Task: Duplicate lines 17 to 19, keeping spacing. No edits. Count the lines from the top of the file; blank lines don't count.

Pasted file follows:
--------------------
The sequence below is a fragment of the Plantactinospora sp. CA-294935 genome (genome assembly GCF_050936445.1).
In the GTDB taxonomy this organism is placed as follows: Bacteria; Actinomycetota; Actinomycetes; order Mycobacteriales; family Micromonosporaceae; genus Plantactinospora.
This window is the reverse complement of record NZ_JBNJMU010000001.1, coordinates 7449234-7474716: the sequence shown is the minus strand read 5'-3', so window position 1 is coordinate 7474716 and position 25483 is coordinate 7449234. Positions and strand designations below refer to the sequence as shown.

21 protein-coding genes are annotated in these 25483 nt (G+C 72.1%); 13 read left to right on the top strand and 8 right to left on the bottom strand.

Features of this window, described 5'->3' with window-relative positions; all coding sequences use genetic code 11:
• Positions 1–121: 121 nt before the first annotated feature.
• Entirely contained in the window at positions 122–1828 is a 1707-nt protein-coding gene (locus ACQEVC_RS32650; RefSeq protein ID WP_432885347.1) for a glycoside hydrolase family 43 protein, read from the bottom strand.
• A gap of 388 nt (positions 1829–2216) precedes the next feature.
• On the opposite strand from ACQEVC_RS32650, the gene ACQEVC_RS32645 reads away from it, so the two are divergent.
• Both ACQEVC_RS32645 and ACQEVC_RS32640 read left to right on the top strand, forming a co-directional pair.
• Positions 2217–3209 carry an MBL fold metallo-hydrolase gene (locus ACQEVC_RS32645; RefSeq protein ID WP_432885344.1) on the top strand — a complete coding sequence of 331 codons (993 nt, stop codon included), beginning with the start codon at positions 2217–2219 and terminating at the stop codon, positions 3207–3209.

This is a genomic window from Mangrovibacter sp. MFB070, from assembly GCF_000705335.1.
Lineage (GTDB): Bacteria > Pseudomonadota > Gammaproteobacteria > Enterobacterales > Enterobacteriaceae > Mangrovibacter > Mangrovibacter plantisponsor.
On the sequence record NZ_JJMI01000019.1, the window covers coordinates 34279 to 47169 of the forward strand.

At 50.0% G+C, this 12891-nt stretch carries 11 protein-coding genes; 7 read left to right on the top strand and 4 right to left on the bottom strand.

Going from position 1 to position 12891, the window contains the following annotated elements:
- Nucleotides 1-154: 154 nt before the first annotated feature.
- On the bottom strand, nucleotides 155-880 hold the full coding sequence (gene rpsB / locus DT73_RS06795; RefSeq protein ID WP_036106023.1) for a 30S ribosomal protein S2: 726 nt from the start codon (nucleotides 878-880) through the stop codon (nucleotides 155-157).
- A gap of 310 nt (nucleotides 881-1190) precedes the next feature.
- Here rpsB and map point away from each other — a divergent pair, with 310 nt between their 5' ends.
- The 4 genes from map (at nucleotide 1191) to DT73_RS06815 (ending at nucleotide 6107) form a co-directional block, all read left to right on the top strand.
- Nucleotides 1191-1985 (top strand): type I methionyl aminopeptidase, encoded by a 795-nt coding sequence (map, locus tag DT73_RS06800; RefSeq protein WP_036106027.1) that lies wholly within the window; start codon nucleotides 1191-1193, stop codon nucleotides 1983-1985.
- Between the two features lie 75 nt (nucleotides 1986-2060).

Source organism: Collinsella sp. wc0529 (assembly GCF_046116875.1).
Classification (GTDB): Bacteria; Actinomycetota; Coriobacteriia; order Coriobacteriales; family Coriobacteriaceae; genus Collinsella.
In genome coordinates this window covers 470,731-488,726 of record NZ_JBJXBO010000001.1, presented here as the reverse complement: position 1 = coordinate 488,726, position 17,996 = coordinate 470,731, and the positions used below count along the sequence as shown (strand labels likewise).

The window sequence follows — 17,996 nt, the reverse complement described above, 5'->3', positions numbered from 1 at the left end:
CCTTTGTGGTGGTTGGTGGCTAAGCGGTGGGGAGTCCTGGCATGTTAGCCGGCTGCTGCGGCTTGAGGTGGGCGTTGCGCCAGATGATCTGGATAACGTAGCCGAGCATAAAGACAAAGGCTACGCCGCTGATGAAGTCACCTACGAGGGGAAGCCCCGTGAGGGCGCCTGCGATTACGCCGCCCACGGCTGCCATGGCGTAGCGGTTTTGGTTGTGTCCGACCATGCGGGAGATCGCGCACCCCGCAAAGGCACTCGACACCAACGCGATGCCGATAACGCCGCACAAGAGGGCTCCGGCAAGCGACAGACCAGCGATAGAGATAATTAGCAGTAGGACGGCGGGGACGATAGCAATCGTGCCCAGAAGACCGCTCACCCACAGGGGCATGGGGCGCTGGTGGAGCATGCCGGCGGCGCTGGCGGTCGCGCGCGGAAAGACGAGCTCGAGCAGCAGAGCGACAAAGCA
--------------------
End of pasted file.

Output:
- Nucleotides 1-154: 154 nt before the first annotated feature.
- On the bottom strand, nucleotides 155-880 hold the full coding sequence (gene rpsB / locus DT73_RS06795; RefSeq protein ID WP_036106023.1) for a 30S ribosomal protein S2: 726 nt from the start codon (nucleotides 878-880) through the stop codon (nucleotides 155-157).
- A gap of 310 nt (nucleotides 881-1190) precedes the next feature.